International delivery company FedEx has announced it will invest $2 billion (€1.66bn) to make its global operations carbon neutral by 2040, a task that will involve cutting the emissions of the company’s 70 aircraft and more than 30,000 vehicles operating in Europe.
The US-based business is partnering with Yale university as part of its sustainability drive, offering the Ivy League college $100 million (€83m) to help establish the ‘Yale Center for Natural Carbon Capture’.
The centre will focus on designing and improving techniques to offset greenhouse gas emissions produced by jetliners – of particular importance to the company given FedEx has the world’s largest cargo airline fleet.
“As a global company with more than 200,000 motorised vehicles, 680 aircraft, and more than 5,000 operating facilities, transforming the carbon neutral global operations is a significant endeavour, with far reaching impacts for the planet,” said Frederick W. Smith, FedEx CEO.
“We have a responsibility to take bold action in addressing climate challenges,” he added.
Alternative fuels will play a role in cutting the company’s air emissions, with FedEx saying it intends to shift to e-fuels and hydrogen over kerosene. The company will also look to renew its fleet with more efficient aircraft.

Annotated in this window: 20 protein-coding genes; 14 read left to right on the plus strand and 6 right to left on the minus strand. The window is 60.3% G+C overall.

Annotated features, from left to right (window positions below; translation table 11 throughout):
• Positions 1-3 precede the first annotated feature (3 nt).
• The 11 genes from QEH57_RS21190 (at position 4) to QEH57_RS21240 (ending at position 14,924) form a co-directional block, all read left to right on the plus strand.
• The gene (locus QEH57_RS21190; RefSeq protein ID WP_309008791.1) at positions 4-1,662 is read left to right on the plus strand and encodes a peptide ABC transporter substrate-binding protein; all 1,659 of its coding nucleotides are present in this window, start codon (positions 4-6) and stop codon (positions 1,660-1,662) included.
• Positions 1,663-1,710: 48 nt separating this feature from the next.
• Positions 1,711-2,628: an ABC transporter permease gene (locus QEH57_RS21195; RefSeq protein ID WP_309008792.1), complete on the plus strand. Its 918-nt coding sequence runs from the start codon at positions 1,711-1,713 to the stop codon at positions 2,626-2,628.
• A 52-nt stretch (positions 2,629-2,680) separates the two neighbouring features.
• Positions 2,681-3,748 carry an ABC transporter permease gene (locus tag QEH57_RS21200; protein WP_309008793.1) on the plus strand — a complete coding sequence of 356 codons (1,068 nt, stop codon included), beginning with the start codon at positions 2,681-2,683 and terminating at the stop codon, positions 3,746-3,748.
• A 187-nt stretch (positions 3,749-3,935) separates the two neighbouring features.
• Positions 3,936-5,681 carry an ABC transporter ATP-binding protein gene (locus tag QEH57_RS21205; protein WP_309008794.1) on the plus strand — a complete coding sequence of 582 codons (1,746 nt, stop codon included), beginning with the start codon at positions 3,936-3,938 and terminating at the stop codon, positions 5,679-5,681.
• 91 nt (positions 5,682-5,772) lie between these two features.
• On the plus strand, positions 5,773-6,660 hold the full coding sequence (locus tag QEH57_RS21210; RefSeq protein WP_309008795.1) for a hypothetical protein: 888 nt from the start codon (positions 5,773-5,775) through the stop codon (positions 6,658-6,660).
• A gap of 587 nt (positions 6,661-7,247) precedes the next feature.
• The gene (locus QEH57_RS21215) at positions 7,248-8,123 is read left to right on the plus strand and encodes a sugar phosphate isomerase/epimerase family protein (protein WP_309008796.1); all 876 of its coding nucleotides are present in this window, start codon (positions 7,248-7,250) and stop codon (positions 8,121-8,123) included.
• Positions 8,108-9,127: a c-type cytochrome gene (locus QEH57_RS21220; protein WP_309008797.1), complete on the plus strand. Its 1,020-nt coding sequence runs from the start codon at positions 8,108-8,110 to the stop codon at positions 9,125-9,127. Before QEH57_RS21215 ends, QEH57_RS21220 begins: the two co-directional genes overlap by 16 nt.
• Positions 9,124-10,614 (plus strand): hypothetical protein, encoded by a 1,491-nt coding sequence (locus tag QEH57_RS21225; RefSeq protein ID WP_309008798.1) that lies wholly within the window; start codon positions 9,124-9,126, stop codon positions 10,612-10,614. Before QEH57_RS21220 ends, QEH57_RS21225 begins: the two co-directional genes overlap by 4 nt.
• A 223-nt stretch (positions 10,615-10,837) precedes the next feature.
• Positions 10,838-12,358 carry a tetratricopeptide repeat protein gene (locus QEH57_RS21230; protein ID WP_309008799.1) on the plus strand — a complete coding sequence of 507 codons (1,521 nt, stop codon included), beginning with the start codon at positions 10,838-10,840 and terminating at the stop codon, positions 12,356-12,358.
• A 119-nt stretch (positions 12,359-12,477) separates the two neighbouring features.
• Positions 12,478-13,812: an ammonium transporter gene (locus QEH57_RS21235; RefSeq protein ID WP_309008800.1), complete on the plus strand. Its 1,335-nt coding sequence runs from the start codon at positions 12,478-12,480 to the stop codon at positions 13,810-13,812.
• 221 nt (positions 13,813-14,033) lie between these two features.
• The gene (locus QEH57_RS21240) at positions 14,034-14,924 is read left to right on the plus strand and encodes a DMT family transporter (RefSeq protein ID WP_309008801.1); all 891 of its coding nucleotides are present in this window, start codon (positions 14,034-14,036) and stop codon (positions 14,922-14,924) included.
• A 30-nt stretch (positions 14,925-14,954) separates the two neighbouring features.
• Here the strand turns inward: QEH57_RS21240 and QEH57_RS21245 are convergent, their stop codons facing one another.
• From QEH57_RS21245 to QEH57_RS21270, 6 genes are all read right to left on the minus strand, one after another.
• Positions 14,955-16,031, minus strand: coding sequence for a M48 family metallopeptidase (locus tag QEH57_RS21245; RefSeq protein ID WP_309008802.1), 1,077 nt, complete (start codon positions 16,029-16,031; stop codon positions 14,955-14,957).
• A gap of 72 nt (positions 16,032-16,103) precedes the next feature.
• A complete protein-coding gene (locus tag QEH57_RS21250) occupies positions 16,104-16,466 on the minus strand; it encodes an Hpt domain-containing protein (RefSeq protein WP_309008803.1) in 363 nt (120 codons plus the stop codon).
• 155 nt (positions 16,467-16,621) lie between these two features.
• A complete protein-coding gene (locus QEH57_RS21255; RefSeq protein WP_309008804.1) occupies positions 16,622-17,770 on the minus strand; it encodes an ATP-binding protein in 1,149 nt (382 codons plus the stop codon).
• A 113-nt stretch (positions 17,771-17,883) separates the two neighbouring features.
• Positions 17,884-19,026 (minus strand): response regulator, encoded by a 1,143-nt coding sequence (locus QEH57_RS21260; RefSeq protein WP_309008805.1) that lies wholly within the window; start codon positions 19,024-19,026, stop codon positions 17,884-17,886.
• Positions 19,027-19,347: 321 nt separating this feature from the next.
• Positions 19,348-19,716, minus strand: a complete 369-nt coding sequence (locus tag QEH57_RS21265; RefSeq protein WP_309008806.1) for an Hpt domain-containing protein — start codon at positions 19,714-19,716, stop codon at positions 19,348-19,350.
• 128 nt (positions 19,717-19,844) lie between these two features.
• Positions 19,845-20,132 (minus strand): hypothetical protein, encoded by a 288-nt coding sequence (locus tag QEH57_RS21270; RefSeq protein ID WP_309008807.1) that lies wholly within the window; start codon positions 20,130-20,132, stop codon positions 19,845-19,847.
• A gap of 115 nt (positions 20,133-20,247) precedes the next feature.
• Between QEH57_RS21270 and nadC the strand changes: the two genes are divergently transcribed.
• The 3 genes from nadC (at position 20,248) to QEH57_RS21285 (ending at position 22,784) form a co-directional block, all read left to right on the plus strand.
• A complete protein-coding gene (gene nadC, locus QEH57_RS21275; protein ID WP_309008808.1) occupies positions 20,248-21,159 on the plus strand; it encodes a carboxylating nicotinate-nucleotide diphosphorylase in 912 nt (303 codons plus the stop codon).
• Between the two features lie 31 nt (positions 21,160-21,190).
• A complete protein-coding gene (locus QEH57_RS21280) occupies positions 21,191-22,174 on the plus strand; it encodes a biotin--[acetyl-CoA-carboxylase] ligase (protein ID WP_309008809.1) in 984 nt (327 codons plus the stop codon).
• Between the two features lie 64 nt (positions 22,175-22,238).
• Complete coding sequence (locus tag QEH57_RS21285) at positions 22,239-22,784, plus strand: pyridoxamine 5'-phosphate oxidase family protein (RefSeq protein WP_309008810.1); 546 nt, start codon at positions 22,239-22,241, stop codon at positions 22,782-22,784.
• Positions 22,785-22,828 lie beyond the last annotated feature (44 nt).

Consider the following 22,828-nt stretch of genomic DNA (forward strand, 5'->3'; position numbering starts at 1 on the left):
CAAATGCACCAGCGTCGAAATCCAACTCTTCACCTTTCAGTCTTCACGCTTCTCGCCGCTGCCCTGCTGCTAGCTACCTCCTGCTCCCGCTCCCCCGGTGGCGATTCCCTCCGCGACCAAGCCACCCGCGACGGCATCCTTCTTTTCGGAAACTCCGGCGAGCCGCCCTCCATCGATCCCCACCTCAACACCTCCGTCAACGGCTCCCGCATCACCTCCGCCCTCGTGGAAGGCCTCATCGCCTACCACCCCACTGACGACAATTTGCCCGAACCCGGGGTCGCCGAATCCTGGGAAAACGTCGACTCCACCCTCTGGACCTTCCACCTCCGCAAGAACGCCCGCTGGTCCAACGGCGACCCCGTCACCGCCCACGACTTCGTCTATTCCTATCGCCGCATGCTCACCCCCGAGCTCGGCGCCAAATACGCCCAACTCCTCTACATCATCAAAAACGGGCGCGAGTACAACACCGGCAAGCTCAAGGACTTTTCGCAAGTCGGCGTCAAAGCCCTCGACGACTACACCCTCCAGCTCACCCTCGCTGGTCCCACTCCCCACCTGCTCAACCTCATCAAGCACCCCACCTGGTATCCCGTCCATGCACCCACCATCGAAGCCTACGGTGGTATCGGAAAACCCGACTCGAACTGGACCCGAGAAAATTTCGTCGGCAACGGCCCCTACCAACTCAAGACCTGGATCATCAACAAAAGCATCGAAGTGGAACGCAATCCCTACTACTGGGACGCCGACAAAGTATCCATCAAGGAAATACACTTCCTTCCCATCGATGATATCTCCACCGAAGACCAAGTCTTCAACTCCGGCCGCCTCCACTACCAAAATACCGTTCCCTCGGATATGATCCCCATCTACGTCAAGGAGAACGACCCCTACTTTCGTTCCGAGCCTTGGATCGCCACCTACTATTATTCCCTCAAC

FedEx, which has an annual revenue of $75 billion (€62.8bn) and almost 600,000 employees, will direct its investment towards three areas – vehicle electrification, sustainable energy, and carbon sequestration.
“Addressing climate change is a complex challenge that demands urgent action, and natural carbon capture strategies will be one key part of that action,” said Dr. Ingrid C. Burke of the Yale School of the Environment.
The Yale team will focus on ramping up carbon sequestration – a process by which carbon is captured from the atmosphere and stored – including developing models to enhance synthetic carbon capture.
“Consider the leaf: it’s the natural system that’s optimised through evolution to capture light and carbon dioxide. The question here is whether, inspired by nature, we cannot only engineer more efficient photosynthesis in plants, but also design synthetic structures to absorb atmospheric carbon dioxide and convert solar energy into fuel,” said Dr Burke.
Other techniques under consideration include the injection of carbon dioxide into rock to create ‘carbonate rock’, a storage technique capable of housing carbon for thousands of years.
From 2030, the company will solely purchase e-vehicles in Europe, while smaller distances in cities will be covered by bicycle couriers or on foot, according to Karen Reddington, FedEx’s regional president for Europe.
“We’re going to make sure that by 2040, 100% of our pickup and delivery vehicles are electric,” she added.
Asked about a price being placed on carbon emissions, the company said it welcomed it.
“We have long publicly supported carbon pricing. We think carbon pricing can provide an effective incentive to increase investment and innovative technologies to reduce [companies’] carbon footprint,” said Brie Carere, FedEx’s chief marketing and communications officer.
“Of course, we would like to work with legislators to make sure that as carbon pricing or carbon taxes are introduced, they reduce the administrative burden and ensure that corporations can remain competitive,” she added.
[Edited by Frédéric Simon]